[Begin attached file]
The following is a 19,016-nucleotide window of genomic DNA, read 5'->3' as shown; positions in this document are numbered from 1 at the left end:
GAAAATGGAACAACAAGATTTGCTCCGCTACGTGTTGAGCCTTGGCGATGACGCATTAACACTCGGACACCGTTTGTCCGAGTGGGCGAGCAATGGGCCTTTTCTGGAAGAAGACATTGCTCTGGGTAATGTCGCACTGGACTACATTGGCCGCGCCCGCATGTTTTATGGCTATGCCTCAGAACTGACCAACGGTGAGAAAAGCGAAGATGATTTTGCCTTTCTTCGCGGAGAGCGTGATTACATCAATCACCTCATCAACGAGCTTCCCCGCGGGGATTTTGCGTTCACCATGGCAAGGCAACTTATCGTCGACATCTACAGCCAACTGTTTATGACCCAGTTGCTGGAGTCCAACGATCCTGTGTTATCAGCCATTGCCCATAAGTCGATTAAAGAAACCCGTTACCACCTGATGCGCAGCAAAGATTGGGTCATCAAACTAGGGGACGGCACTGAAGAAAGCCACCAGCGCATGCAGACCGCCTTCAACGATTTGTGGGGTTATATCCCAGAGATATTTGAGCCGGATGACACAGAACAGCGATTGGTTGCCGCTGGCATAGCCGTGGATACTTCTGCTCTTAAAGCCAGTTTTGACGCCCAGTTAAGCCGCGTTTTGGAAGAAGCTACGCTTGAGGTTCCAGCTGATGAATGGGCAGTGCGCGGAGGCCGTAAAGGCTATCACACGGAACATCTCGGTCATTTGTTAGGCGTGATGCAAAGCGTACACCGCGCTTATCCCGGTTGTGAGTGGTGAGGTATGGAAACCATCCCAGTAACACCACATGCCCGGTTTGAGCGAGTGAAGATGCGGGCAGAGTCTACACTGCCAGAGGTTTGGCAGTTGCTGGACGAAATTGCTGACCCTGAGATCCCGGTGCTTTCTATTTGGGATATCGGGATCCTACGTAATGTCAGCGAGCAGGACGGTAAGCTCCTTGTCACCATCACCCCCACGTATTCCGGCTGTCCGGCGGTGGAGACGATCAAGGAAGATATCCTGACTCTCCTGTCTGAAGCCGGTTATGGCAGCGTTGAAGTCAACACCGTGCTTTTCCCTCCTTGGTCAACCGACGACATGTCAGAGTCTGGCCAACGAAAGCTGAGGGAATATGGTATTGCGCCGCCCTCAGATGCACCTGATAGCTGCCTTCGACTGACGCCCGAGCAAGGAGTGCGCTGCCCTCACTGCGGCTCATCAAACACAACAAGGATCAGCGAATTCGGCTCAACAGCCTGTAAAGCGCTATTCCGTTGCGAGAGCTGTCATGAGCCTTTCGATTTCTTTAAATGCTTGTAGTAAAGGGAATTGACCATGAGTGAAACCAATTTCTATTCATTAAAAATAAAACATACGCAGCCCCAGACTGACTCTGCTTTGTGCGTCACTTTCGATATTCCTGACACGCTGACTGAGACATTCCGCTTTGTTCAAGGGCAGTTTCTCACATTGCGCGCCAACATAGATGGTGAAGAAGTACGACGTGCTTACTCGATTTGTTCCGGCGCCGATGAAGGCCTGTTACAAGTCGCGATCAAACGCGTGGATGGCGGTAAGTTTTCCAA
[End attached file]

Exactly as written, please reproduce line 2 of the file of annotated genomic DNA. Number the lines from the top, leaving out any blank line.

GAAAATGGAACAACAAGATTTGCTCCGCTACGTGTTGAGCCTTGGCGATGACGCATTAACACTCGGACACCGTTTGTCCGAGTGGGCGAGCAATGGGCCTTTTCTGGAAGAAGACATTGCTCTGGGTAATGTCGCACTGGACTACATTGGCCGCGCCCGCATGTTTTATGGCTATGCCTCAGAACTGACCAACGGTGAGAAAAGCGAAGATGATTTTGCCTTTCTTCGCGGAGAGCGTGATTACATCAATCACCTCATCAACGAGCTTCCCCGCGGGGATTTTGCGTTCACCATGGCAAGGCAACTTATCGTCGACATCTACAGCCAACTGTTTATGACCCAGTTGCTGGAGTCCAACGATCCTGTGTTATCAGCCATTGCCCATAAGTCGATTAAAGAAACCCGTTACCACCTGATGCGCAGCAAAGATTGGGTCATCAAACTAGGGGACGGCACTGAAGAAAGCCACCAGCGCATGCAGACCGCCTTCAACGATTTGTGGGGTTATATCCCAGAGATATTTGAGCCGGATGACACAGAACAGCGATTGGTTGCCGCTGGCATAGCCGTGGATACTTCTGCTCTTAAAGCCAGTTTTGACGCCCAGTTAAGCCGCGTTTTGGAAGAAGCTACGCTTGAGGTTCCAGCTGATGAATGGGCAGTGCGCGGAGGCCGTAAAGGCTATCACACGGAACATCTCGGTCATTTGTTAGGCGTGATGCAAAGCGTACACCGCGCTTATCCCGGTTGTGAGTGGTGAGGTATGGAAACCATCCCAGTAACACCACATGCCCGGTTTGAGCGAGTGAAGATGCGGGCAGAGTCTACACTGCCAGAGGTTTGGCAGTTGCTGGACGAAATTGCTGACCCTGAGATCCCGGTGCTTTCTATTTGGGATATCGGGATCCTACGTAATGTCAGCGAGCAGGACGGTAAGCTCCTTGTCACCATCACCCCCACGTATTCCGGCTGTCCGGCGGTGGAGACGATCAAGGAAGATATCCTGACTCTCCTGTCTGAAGCCGGTTATGGCAGCGTTGAAGTCAACACCGTGCTTTTCCCTCCTTGGTCAACCGACGACATGTCAGAGTCTGGCCAACGAAAGCTGAGGGAATATGGTATTGCGCCGCCCTCAGATGCACCTGATAGCTGCCTTCGACTGACGCCCGAGCAAGGAGTGCGCTGCCCTCACTGCGGCTCATCAAACACAACAAGGATCAGCGAATTCGGCTCAACAGCCTGTAAAGCGCTATTCCGTTGCGAGAGCTGTCATGAGCCTTTCGATTTCTTTAAATGCTTGTAGTAAAGGGAATTGACCATGAGTGAAACCAATTTCTATTCATTAAAAATAAAACATACGCAGCCCCAGACTGACTCTGCTTTGTGCGTCACTTTCGATATTCCTGACACGCTGACTGAGACATTCCGCTTTGTTCAAGGGCAGTTTCTCACATTGCGCGCCAACATAGATGGTGAAGAAGTACGACGTGCTTACTCGATTTGTTCCGGCGCCGATGAAGGCCTGTTACAAGTCGCGATCAAACGCGTGGATGGCGGTAAGTTTTCCAA